This is Reynols' most "rock" effort, with a distinct Krautrock feel that might explain why it came out on Beta-Lactam Ring Records. Fans of the spirit of Faust and Neu! and the realizations of Acid Mothers Temple and Keiji Haino should give it a try. The dual guitars of Anla Courtis and Moncho Conlazo are acid to the bone, fuzzing, droning, and churning six-stringed hallucinogens. Drummer/singer Miguel Tomasin provides the bridge between Krautrock and Japanese neo-psychedelia (the label calls it "sushikraut," you are at liberty to forge a better term). His drumming is definitely informed by the once-started-there's-no-stopping momentum of Can's Jaki Liebezeit, while his reverb-drenched off-key singing is empowered -- despite all its shortcomings -- by the moving sincerity of Haino. His discourse, in Spanish and in what sounds like an invented language, and his delivery, smack of outsider art and a genuine disregard for conventions. We all know by now that Tomasin has Down syndrome, but that's not what comes through from the music and, truth is, it doesn't matter. What strikes the ear is the drive of this band on tunes like "7 Apoloca Baluba" and "Mentalimo Chorlin," and the painfully languid tone of Tomasin in "Mante Vedeosmas" that recalls Fushitsusha's or Kousokuya's slow numbers. "Fincoll (Que Norar)" takes a different approach, pairing the singer's voice with a sequence of organ chords that recall a Sunday mass. It makes a strange inclusion, and it's a bit too long. Pacalirte Sorban Cumanos provides a very odd listen. Adventurous listeners will find it intriguing at the very least.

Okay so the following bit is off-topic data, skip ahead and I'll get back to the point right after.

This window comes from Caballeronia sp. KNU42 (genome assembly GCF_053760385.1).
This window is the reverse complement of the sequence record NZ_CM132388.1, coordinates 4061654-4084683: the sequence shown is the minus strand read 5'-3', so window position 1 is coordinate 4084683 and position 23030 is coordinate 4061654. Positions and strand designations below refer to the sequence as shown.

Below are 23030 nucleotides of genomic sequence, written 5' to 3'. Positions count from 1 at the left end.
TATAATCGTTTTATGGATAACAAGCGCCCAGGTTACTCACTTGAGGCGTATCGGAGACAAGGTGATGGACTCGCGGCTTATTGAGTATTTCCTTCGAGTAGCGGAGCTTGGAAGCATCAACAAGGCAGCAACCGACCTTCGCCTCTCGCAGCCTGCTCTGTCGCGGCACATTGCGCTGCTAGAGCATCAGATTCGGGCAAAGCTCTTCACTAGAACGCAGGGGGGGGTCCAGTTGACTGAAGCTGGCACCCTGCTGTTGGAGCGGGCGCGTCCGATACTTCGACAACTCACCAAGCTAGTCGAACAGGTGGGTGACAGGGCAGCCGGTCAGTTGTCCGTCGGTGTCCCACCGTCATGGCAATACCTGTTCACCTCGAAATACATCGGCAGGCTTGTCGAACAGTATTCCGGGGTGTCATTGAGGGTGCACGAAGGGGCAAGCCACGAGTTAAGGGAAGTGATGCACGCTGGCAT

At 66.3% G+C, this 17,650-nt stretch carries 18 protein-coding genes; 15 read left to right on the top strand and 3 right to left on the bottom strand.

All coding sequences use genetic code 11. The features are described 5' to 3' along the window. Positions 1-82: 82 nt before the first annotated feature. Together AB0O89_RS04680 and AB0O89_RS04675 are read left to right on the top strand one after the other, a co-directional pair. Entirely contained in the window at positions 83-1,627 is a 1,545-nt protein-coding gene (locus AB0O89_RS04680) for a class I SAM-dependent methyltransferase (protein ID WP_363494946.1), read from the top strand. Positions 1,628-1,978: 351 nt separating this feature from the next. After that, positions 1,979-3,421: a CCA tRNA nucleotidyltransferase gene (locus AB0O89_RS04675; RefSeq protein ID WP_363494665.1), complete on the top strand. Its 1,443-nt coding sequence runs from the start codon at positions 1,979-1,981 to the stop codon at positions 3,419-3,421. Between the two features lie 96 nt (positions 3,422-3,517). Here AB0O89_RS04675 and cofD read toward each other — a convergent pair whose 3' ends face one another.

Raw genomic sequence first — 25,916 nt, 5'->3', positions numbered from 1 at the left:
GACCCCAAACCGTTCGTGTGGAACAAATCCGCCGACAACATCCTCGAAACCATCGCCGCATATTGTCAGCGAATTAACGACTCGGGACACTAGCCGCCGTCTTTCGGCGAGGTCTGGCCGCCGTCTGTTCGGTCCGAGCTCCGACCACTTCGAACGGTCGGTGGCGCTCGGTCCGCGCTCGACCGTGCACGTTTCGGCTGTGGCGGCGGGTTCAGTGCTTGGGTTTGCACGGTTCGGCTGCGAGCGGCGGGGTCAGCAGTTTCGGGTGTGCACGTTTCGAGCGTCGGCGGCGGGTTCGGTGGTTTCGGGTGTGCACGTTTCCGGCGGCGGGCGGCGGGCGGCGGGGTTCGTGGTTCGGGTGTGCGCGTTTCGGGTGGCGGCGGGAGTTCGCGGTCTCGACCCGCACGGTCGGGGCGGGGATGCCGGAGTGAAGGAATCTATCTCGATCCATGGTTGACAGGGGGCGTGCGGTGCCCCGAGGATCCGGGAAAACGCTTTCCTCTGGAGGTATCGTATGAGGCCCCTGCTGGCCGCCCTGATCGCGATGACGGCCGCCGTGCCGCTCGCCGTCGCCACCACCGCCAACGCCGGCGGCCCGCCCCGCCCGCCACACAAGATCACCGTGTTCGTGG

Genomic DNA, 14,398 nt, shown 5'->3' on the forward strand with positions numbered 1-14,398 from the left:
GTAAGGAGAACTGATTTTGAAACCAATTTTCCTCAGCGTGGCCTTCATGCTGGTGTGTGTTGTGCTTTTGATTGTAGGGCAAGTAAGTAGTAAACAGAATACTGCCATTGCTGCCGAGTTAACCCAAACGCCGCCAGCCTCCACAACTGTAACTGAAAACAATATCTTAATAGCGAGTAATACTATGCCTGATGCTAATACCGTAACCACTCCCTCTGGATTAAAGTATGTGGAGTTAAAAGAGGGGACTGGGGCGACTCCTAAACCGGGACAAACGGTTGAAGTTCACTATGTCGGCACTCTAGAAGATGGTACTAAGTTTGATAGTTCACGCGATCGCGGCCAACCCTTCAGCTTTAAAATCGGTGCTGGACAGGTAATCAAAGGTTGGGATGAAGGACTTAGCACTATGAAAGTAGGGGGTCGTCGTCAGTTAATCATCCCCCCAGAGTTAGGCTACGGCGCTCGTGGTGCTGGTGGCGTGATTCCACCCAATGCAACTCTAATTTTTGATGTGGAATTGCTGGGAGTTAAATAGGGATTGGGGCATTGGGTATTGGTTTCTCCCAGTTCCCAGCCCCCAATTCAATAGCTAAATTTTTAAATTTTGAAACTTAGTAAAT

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AllMusic Review by François Couture